After waking up in our cave room in Cappadocia, we were off to see the amazing rock formations and caves this area is known for. (A cave is a great place to sleep for one night, but perhaps, not two!)
Our first stop was, however, the local celebration in Goreme for Republic Day. We arrived to see the local crowd already seated by gender, eagerly waiting for the parade to begin. Soon the high school marching band arrived, leading each school class carrying a banner. The program continued with the singing of their national anthem and was conducted entirely by the kids, except for the speeches delivered by the local politicians.
After politely listening to two speeches that we did not understand one word of, we were off to see the a complex of medieval painted cave churches carved into the phallic like rock formations by Orthodox monks. Weird and wonderful are the words that come to mind.
Next we visited a pigeon-house, located in what is called pigeon valley. This stop proved to be our favorite for two reasons. First, we were able to climb up 3 separate ladders in the military controlled building to see the view from atop one of the very weird rock formations (think upper most area in a rocket ship) and get a first hand view of a pigeon-house. Second, we were once again lucky enough to experience the graciousness of a total stranger; as we prepared to leave, the young cadet at the desk, motioned for us to sit down and pantomimed drinking tea. He then rushed out to buy us tea and then again, using pantomime asked if we would like him to take our picture. After we finished our tea, we once again prepared to leave, but first asked if he would be in a picture with the kids. He reluctantly agreed, but then got into the spirit and had Theo sit on his lap so he could put his hat on Theo’s head.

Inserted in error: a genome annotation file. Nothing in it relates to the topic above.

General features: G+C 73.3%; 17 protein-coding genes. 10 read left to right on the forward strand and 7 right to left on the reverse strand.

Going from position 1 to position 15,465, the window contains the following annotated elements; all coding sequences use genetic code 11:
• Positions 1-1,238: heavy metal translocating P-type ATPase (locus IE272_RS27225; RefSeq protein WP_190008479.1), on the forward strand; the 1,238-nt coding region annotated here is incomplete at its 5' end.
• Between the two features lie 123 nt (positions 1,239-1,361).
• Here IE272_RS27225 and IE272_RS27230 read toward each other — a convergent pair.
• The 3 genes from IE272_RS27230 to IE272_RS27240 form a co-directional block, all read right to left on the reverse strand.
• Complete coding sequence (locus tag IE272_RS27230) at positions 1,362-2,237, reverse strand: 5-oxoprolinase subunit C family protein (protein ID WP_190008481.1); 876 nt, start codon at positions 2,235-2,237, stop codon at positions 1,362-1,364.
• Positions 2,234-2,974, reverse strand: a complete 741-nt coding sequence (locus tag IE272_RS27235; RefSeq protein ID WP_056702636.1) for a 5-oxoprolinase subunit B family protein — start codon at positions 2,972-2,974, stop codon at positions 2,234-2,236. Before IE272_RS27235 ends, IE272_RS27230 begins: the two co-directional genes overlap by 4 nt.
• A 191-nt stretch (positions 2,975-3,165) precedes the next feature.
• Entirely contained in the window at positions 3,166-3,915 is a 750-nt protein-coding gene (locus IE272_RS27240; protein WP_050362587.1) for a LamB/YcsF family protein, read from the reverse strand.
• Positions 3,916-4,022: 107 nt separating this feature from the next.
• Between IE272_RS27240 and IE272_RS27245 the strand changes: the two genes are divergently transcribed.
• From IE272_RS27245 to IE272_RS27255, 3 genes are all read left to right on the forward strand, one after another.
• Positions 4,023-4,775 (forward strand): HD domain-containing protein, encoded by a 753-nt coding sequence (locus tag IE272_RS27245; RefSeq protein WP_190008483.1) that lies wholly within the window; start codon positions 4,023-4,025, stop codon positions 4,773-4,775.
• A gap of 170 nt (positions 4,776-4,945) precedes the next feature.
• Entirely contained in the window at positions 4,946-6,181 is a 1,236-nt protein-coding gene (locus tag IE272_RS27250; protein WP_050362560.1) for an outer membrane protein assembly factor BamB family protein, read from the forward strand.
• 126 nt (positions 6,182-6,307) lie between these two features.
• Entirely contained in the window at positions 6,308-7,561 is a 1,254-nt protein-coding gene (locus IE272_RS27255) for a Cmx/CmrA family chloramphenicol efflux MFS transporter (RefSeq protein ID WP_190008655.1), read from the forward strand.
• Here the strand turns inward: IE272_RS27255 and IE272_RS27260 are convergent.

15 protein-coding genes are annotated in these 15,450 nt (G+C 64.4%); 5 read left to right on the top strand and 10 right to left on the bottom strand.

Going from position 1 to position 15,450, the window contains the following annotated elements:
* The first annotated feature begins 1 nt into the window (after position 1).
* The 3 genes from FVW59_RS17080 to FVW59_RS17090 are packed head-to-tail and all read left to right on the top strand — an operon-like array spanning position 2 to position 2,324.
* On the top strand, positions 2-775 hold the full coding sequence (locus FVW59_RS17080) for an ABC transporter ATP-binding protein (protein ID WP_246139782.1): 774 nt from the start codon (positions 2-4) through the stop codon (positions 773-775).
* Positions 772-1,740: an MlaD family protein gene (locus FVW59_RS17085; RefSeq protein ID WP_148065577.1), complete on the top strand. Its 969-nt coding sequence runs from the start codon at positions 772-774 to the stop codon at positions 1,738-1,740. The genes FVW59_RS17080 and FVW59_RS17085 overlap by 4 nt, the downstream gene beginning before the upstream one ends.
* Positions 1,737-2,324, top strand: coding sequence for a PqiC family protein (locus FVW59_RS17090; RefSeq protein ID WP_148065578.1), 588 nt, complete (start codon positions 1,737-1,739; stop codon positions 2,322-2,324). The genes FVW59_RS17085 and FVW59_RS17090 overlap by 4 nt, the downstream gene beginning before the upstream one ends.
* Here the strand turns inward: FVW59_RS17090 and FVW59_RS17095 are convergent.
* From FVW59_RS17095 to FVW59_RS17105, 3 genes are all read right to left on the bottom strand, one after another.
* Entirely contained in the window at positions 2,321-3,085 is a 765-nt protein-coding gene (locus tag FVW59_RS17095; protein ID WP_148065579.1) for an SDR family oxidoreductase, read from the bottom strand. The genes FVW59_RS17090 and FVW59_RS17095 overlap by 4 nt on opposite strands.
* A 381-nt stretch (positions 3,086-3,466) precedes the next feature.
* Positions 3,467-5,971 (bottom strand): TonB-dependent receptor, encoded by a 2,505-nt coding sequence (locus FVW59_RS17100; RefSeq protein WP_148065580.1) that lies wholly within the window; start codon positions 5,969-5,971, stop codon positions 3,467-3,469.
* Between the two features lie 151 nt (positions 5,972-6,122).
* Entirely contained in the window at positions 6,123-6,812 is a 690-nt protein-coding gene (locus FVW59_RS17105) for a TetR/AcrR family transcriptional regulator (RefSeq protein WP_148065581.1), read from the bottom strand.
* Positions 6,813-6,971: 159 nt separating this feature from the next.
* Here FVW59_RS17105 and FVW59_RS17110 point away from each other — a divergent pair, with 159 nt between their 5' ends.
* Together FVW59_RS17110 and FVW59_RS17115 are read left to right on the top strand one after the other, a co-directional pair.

After this, we visited the castle, facing the pigeon house we were just in, but divided by a deep valley.